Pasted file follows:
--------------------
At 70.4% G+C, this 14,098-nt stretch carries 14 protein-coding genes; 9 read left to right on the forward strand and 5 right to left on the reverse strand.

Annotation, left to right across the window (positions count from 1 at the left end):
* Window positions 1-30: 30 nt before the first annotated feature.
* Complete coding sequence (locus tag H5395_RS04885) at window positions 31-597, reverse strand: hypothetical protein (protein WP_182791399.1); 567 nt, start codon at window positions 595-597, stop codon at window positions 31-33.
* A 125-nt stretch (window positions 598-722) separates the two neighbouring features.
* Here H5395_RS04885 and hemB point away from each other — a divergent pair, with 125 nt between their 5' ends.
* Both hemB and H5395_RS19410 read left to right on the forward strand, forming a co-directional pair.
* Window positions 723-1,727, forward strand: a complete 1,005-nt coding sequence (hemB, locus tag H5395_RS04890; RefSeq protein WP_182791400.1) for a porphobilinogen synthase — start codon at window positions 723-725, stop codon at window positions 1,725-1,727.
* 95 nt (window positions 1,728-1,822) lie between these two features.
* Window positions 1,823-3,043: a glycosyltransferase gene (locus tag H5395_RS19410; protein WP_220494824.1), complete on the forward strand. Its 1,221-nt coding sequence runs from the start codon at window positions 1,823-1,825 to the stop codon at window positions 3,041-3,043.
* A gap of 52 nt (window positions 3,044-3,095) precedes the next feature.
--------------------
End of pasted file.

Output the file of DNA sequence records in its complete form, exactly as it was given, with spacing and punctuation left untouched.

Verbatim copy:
At 70.4% G+C, this 14,098-nt stretch carries 14 protein-coding genes; 9 read left to right on the forward strand and 5 right to left on the reverse strand.

Annotation, left to right across the window (positions count from 1 at the left end):
* Window positions 1-30: 30 nt before the first annotated feature.
* Complete coding sequence (locus tag H5395_RS04885) at window positions 31-597, reverse strand: hypothetical protein (protein WP_182791399.1); 567 nt, start codon at window positions 595-597, stop codon at window positions 31-33.
* A 125-nt stretch (window positions 598-722) separates the two neighbouring features.
* Here H5395_RS04885 and hemB point away from each other — a divergent pair, with 125 nt between their 5' ends.
* Both hemB and H5395_RS19410 read left to right on the forward strand, forming a co-directional pair.
* Window positions 723-1,727, forward strand: a complete 1,005-nt coding sequence (hemB, locus tag H5395_RS04890; RefSeq protein WP_182791400.1) for a porphobilinogen synthase — start codon at window positions 723-725, stop codon at window positions 1,725-1,727.
* 95 nt (window positions 1,728-1,822) lie between these two features.
* Window positions 1,823-3,043: a glycosyltransferase gene (locus tag H5395_RS19410; protein WP_220494824.1), complete on the forward strand. Its 1,221-nt coding sequence runs from the start codon at window positions 1,823-1,825 to the stop codon at window positions 3,041-3,043.
* A gap of 52 nt (window positions 3,044-3,095) precedes the next feature.